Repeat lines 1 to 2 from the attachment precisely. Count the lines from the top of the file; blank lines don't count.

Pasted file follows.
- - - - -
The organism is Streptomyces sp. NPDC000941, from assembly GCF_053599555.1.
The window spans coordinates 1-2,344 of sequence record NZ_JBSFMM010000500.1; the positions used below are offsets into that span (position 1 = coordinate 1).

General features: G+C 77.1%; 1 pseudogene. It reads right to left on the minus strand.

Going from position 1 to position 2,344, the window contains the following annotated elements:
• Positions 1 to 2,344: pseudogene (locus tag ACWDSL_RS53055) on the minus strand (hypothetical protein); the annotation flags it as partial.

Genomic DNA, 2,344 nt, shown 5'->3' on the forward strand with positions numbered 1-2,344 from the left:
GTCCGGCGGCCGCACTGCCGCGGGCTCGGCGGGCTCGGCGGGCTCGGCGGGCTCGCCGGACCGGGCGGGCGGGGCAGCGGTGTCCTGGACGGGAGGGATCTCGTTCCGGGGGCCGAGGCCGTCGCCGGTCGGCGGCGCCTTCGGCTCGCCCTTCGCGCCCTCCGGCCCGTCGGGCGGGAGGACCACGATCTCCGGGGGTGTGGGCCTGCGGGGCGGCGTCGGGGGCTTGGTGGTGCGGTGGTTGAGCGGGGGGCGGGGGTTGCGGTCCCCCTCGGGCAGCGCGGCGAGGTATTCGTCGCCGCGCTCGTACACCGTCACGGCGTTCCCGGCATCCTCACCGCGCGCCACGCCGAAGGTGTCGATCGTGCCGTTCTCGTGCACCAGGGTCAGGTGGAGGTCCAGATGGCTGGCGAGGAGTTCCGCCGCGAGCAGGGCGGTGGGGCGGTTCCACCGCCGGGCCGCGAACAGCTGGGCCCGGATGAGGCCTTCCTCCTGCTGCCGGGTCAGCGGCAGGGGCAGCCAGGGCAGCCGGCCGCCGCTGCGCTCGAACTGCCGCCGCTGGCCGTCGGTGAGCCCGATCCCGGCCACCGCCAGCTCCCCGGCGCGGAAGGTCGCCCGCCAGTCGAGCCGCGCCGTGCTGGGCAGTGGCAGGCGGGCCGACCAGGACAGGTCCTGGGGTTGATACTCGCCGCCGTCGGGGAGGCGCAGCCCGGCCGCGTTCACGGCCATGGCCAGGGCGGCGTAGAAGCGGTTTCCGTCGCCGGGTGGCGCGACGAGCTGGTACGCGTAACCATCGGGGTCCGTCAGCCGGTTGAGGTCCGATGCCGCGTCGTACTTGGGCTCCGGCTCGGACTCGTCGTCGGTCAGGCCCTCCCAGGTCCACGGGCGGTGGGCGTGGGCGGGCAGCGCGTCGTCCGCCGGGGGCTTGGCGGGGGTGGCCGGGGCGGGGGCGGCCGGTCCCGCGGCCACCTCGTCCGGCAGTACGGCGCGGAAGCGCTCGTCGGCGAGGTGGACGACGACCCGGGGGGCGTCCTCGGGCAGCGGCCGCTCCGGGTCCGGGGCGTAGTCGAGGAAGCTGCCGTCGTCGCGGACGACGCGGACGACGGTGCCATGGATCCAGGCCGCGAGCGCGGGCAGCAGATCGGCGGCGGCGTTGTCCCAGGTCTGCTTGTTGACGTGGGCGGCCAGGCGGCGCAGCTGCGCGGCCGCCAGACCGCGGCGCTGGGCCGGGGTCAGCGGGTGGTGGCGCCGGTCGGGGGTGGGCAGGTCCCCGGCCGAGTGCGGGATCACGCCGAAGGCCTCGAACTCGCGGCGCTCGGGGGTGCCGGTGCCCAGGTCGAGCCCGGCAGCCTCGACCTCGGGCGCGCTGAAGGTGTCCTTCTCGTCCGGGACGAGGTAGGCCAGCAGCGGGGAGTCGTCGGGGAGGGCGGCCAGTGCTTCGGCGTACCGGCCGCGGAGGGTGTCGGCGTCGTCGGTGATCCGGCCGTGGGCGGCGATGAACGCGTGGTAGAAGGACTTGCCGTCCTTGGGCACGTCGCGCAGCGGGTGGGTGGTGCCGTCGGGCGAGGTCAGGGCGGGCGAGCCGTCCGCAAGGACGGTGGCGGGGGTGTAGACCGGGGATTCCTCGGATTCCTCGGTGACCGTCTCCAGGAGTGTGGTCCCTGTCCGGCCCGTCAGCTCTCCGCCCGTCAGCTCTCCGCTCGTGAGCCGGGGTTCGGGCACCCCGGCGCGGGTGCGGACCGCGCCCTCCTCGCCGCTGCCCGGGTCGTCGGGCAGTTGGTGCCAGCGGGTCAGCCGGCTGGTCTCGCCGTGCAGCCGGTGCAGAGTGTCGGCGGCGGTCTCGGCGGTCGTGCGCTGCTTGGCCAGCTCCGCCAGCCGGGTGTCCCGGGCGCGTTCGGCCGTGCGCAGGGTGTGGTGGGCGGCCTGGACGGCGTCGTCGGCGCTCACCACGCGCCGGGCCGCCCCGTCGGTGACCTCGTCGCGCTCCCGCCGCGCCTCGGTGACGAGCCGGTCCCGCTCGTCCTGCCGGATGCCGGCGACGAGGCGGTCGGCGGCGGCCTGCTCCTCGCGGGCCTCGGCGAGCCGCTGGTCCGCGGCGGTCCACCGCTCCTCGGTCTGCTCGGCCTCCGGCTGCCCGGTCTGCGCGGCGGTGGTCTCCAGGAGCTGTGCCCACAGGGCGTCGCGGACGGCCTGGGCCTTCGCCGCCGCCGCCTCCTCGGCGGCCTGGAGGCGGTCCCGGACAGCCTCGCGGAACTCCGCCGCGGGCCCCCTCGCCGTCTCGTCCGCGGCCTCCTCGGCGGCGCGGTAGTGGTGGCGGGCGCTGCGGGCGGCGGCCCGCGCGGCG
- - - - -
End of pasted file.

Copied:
The organism is Streptomyces sp. NPDC000941, from assembly GCF_053599555.1.
The window spans coordinates 1-2,344 of sequence record NZ_JBSFMM010000500.1; the positions used below are offsets into that span (position 1 = coordinate 1).